In nature, the luminous energy manifests itself as light. It originates from bodies that are capable of emitting light, and we refer to these bodies as light sources. The sun is the most excellent source of light energy.
For over a hundred years, there was a heated argument on whether the light was a particle or wave. After much discoveries and proofs, in the 20th century, physicists came to believe that light could be both a particle and a wave at the same time.
Optical phenomena are any observable events that derive from the interaction of light and matter. See also set of optical topics and optics. A mirage is a typical example of an optical phenomenon. Common optical phenomena in many cases are as a result of interaction of light from sunlight or moon with the atmosphere, clouds, water, dust, and other particulates. One common example may be the rainbow, when light from sunlight is reflected and refracted by water droplets. Some phenomenon, like the green ray, is so rare they're sometimes considered to be mythical. Others, such as Fata Morganas, are commonplace in favored locations. Optical phenomena include those arising from the optical properties of the atmosphere.
Light undergoes many phenomena, and a few of the most prominent are give below:
Absorption of light occurs when matter captures electromagnetic radiation, converting the energy of photons to internal energy. If a material absorbs all the light that it receives, the object will appear black. On the contrary, if it reflects all the incident light, it will appear white. If the object absorbs some components of white light and reflects the rest of the light, then the colour of the object be will be the result of the colour of the reflected light. If it reflects red, then the object appears red, likewise, if the colour blue is reflected, then the object appears blue.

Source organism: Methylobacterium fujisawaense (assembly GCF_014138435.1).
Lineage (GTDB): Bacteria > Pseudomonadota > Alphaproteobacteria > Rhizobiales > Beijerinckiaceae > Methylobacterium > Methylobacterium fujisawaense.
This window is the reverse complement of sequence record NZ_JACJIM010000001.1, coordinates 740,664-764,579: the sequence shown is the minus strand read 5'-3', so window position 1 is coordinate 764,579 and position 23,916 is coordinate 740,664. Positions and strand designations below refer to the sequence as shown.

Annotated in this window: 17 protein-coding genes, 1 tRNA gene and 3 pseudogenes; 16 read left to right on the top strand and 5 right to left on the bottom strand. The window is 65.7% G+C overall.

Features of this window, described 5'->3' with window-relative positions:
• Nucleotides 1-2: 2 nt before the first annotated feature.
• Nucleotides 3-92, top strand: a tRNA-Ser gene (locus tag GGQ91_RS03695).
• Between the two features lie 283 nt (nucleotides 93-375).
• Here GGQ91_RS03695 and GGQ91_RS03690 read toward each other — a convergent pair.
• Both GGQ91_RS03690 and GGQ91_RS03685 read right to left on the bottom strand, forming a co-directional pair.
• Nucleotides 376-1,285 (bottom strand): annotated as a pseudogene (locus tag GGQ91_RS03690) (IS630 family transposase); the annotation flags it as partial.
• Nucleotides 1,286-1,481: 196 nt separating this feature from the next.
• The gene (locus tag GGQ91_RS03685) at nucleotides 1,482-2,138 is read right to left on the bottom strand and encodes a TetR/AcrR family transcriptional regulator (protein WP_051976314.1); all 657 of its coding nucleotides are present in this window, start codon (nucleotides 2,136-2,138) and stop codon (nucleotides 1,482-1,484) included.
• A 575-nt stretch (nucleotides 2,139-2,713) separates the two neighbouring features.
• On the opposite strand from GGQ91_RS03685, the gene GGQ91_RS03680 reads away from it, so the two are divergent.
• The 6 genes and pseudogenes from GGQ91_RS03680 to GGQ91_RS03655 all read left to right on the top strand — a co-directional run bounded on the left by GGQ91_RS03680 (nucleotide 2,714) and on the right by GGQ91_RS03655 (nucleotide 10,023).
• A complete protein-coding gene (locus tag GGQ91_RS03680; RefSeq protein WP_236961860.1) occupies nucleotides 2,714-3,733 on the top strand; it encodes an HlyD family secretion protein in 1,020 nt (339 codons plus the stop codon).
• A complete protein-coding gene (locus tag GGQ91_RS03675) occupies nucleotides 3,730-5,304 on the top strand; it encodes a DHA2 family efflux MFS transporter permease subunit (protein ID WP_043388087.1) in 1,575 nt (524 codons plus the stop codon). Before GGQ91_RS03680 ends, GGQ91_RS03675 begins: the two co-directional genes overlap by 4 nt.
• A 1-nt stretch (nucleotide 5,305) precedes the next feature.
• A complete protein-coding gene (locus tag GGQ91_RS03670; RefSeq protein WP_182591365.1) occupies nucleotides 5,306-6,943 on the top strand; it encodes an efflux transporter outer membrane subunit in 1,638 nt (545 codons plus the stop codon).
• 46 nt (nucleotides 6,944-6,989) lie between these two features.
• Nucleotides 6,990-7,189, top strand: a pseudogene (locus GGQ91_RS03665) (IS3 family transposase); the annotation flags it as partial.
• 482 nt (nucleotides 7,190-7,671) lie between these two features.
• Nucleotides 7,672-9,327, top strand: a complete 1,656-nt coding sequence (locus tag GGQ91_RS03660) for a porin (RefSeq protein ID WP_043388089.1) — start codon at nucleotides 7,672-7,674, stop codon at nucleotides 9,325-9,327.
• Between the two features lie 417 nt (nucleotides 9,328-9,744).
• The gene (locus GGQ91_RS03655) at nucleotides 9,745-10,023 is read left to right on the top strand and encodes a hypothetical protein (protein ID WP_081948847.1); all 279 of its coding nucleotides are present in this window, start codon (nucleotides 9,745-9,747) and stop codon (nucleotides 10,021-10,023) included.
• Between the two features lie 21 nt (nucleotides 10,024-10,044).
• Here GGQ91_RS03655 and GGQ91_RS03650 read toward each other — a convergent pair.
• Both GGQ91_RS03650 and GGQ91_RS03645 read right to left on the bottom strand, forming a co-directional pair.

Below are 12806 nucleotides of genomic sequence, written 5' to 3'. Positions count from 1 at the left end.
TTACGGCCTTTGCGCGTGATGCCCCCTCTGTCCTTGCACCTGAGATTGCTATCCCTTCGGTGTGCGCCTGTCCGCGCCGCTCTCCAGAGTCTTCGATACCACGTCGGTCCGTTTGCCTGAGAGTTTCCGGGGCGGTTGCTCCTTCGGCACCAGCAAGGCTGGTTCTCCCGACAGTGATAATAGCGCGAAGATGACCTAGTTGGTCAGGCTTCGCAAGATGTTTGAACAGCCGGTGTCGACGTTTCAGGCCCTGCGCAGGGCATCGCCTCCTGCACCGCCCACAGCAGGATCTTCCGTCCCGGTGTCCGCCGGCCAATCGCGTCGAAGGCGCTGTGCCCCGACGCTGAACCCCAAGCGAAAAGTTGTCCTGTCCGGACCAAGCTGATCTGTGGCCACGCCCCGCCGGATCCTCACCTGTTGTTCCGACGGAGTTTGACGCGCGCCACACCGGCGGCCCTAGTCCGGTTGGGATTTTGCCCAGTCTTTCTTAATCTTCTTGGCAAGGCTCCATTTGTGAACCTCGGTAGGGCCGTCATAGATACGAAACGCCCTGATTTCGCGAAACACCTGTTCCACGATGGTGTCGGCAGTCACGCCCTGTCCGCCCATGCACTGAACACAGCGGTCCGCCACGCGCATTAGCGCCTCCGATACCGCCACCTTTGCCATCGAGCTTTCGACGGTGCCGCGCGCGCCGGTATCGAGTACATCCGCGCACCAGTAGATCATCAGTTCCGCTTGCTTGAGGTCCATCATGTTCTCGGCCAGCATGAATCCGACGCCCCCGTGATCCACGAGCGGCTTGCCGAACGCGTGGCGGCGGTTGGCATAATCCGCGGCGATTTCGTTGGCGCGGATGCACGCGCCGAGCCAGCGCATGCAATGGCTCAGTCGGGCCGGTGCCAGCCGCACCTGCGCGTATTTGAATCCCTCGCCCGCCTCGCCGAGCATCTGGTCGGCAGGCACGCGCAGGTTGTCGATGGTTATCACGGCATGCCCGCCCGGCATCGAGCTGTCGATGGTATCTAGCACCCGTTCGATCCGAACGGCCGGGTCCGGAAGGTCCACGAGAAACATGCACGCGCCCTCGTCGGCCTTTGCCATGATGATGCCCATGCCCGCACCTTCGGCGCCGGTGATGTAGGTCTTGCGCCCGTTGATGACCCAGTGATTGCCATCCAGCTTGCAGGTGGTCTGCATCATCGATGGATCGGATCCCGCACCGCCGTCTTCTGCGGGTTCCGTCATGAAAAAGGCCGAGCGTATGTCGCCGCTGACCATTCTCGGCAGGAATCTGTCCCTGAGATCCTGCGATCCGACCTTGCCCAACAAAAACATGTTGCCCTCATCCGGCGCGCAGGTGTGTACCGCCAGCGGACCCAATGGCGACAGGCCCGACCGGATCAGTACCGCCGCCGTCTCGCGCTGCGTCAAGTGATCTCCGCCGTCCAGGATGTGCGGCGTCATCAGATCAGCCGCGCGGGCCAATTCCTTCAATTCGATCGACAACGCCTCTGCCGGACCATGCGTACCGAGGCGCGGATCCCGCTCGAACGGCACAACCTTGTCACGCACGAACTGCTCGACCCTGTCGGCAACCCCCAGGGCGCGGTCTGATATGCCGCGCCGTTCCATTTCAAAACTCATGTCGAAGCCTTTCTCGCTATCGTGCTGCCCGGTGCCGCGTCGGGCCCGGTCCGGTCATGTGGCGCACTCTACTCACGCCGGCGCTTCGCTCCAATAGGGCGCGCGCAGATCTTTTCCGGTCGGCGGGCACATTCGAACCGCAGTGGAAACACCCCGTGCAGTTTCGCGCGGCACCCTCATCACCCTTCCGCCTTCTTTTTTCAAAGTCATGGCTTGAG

The change in direction that light rays suffer when it collides the surface of another medium is known as the reflection of light. There are two laws of reflection, and they state the following:
1. The angle of incidence is always equal to the angle of reflection.
2. The incident ray, the reflected ray and the normal all lie in the same plane.
The reflection of light can be categorized into two types as specular reflection and diffuse reflection based on the texture of the surface from which the light reflects.
Light splits into different colour components when it passes through a prism. This phenomenon is known as the dispersion of light. A prism consists of two plane surfaces that are inclined at an angle. A white light passing through a prism splits into seven colours as “violet, indigo blue, green, yellow, orange and red”.
We use the term refraction to describe the phenomenon which results in the change in the direction of a wave passing from one medium to another. Refraction is the most commonly observed phenomenon; waves such as sound waves and water waves also experience refraction. The formation of a rainbow is an example of refraction. Here, as the sun rays pass through the raindrops in teh atmosphere, the rains bend which results in a rainbow.
Light waves from a moving source experience Doppler effect resulting in either a redshift or a blue shift in the light’s frequency. A light source moving away from the listener would provide an fL that is less than the source. In the visible spectrum, this causes a shift towards the red end of the spectrum and is called redshift. When light moves toward the listener, then fL is higher than fs. This results in a shift towards the high-frequency end of the spectrum and this frequency shift is known as a blue shift.